Tag Archives: werewolf

Classics You’ve Never Read: Where Wolf?

Classic: a book which people praise and don’t read

-Mark Twain

I’m hoping you can understand my level of embarrassment. Way back when I had this brilliant idea for a blog series, I thought “and I’ll run through all the classic horror monster tales too”. Sure! Easy! So I started with ones I knew well like Dracula and Frankenstein, and filled in with some I’d read only once or twice (Invisible Man,  then Jekyll and Hyde). I’ll eventually get to the Mummy. And of course, I figured, at some point I’d clean up the set, swing by and just read, you know, that first classic story about… well YOU know, the one they made all the movies after… the book, the story, you know– about the Werewolf?

Right, so not. There, I admit it. Were you fooled too?

werewolf7But this only made me more interested: this week we’ll look at the classic none of us have read, because no dead guy or gal ever got around to writing it. Instead WE will do the job! Because face it, right, we got this one. Everybody knows the story of the werewolf.

What History Gave Us

My first instinct, when I realized there was no THE book of the Werewolf, was that of the history major- “well gosh, I’ve got to read SOMETHING”. I found this dandy volume from 1865 which sums it all up– {Note: the most annoying thing about people who know foreign languages well is that they feel compelled to leave key passages untranslated}. But it’s amazing really, how things tied together across many cultures, a lot of similar features moonwhere1to tales of “werewolves” or even other kinds of shapeshifting such as rakshasas in India (tiger), or swan transformations (as in the fairy tales).

For the werewolf, though, a special set of circumstances and some will sound familiar:

Controlled the Change

Yeah seriously, more often than not the wolf-man can do it when he likes. Sometimes he’s werewolf4forced to stay in animal form for years, but usually he can put it on and off at will. In fact, in some of the Germanic tales it’s literally a wolf-skin and he dons it to go all growlie. That pulls his character pretty far down, when you consider the other factors.

Fierce, and a Bully

The lycanthrope becomes immensely strong and powerful for any kind of fight, and gains animal-like ferocity (ignores pain, rends limb from limb, eats victims). Again from history, one source of werewolf tales could be the Viking berserker, getting into a mystic state Werewolf-attacks-girl200before attacking. It seemed supernatural then (today, we’d know it was just steroids). Yet time and again, the werewolf prefers attacking the helpless, women and children, presumably because they taste better.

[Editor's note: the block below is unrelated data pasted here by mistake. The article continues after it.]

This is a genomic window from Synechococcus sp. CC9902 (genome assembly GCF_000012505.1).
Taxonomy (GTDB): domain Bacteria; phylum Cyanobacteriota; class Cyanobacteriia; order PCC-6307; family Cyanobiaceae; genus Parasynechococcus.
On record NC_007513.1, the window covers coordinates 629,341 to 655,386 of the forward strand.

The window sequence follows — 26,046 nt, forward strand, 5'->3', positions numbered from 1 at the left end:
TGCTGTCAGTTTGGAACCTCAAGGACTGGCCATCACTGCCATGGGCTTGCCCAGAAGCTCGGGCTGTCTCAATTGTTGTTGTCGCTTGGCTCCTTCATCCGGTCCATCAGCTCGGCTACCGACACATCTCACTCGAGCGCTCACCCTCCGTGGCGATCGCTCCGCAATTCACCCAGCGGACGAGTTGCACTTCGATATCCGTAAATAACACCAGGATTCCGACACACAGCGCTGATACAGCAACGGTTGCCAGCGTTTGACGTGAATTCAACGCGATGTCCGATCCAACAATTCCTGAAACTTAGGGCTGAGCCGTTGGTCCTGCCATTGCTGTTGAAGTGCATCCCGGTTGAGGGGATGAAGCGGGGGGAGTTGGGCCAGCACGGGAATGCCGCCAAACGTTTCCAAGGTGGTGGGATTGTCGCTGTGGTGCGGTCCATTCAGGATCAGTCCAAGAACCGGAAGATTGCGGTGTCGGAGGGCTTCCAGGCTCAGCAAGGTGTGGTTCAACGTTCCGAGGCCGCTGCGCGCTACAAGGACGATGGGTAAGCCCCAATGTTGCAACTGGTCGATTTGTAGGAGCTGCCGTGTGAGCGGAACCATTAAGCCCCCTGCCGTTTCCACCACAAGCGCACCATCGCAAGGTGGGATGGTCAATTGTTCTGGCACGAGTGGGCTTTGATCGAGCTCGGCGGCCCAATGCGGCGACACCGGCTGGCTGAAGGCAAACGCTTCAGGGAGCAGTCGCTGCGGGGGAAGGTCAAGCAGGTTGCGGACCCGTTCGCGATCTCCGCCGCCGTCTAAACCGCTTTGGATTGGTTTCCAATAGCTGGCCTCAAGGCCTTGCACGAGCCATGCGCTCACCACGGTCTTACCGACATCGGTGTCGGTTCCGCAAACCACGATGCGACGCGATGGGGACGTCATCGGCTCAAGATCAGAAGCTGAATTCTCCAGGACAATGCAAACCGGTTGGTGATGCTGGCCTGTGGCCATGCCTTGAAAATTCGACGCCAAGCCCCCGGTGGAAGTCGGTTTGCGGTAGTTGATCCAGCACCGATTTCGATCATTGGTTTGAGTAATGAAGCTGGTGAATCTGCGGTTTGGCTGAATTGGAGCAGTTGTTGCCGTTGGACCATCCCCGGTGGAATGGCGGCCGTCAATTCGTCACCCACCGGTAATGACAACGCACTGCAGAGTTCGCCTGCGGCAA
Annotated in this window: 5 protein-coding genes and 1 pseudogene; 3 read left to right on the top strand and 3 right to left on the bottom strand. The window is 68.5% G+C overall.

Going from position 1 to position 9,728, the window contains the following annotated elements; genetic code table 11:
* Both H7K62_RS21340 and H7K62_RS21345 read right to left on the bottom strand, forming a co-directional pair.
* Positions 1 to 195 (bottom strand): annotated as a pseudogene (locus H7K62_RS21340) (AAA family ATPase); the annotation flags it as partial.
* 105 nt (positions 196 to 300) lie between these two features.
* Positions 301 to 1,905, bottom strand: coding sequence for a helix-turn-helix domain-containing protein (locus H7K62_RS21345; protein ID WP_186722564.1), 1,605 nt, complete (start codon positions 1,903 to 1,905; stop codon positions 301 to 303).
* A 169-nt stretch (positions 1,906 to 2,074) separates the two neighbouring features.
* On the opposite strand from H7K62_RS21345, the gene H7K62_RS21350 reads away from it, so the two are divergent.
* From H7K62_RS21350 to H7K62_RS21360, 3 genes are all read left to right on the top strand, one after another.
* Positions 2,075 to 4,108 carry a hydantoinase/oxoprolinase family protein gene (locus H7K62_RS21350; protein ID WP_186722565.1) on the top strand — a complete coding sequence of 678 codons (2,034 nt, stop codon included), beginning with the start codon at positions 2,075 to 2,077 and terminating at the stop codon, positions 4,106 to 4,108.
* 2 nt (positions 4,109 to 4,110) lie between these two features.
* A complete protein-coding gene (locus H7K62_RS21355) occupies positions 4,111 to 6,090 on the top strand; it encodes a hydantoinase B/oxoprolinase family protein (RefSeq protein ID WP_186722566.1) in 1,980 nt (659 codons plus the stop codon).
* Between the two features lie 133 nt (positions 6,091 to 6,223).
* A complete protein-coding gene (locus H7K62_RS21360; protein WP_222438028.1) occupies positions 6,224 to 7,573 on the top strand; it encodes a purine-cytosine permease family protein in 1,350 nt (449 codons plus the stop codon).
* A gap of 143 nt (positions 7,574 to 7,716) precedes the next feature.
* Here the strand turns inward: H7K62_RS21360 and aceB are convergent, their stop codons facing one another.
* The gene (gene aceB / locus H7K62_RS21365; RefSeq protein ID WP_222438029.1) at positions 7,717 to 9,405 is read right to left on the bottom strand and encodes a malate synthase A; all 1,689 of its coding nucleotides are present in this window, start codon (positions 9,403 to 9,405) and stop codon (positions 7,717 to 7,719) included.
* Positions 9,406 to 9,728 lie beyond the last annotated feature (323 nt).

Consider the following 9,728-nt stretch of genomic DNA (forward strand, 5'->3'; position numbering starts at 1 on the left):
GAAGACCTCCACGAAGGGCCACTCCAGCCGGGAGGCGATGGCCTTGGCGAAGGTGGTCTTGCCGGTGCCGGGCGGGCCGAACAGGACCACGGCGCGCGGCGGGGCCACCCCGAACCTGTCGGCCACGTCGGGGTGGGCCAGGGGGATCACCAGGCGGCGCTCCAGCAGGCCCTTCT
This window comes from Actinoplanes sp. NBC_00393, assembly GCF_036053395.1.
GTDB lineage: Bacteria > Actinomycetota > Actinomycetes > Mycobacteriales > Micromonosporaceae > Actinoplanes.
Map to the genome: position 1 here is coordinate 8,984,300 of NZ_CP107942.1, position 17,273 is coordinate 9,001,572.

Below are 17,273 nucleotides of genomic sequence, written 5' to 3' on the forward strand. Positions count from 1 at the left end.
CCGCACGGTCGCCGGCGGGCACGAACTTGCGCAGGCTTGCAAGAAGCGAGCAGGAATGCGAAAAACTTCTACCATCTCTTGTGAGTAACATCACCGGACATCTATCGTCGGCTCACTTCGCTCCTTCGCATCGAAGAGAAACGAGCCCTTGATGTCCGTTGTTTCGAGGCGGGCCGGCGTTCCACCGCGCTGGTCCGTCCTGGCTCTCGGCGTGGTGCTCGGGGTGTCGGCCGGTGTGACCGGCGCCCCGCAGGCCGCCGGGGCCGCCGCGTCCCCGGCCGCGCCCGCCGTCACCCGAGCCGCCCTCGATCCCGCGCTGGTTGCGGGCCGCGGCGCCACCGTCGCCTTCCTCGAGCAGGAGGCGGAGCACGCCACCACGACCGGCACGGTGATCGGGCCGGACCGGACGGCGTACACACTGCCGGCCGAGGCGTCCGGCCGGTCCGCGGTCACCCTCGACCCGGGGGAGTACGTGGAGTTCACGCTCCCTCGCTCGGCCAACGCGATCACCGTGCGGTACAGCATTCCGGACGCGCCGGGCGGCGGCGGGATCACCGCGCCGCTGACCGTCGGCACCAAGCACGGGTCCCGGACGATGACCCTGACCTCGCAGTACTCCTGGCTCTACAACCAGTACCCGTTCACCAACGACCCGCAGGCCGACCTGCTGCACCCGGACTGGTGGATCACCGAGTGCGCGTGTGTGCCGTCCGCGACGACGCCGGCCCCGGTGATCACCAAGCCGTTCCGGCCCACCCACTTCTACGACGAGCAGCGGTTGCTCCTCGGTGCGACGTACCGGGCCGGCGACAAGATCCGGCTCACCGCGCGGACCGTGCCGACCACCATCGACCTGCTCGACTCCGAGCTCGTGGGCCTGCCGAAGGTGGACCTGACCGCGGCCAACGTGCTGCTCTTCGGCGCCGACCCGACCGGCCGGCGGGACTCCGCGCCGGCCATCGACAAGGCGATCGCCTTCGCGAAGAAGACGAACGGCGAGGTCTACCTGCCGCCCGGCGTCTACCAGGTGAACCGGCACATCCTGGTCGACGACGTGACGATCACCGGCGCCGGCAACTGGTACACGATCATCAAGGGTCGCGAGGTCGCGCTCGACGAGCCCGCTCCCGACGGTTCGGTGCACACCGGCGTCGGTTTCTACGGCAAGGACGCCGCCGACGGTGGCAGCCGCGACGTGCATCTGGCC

Get Out

The wolfman is essentially an outlaw. This rather obvious point was driven home to me with great effect as I studied the issue. Literally, the old Anglo-Saxon term “wolf’s head” was a synonym used on outlaws like Robin Hood (and that was an unfair label, for him). They run in the woods, murder and maim. The villain is not himself when he commits crimes– an excuse? Society’s excuse? Point is, in the ARW, you don’t make a comeback from this– once beyond the pale, you’re going down sooner or later.

Weakened After, Vulnerable  Only Then

Lots of the stories have the returned man lying prostrate, exhausted after a romp. That’s the only way some of them get captured. One minute roaring and fleeing into the forest, the next all hunched on the ground, weeping. This is where it bridges into the Alleged Real World: apparently lots of guys caught doing awful things to women and children, freely admitted to being what everyone thought they might be– werewolves. And confessed (somehow), and went to their deaths a local legend. Go figure.

What Hollywood Did

Faced with a complete lack of an original written tale,  someone’s labor of love to screw up, Hollywood has been forced into a more creative mode than you would normally see. I knew that coming in, with the paltry few instances of wolf-dom I’d seen on the screen. But just as with the books, I had no idea the volume. Here’s just one great site I found with lots of deets on the whole history. I drew on a combination of the old and new, from the seminal Le Loup Garou (1923) through the classic The Wolf Man (1941, Lon Chaney) and thinking about more recent works like the ineffable Ladyhawke (1985), Van Helsing (2004) and the Underworld series (2003+) as well as lesser-known films I happened to have seen such as the Ginger Snap series (2000+). I left out pretty much everything from TV (like, sorry, Scooby-Doo!), and one parenthetical mention of a lycanthropic/history flick with my highest recommendation which doesn’t really fit the mold– but check out The 13th Warrior if you’re into gritty near-history stuff. Or Antonio Banderas.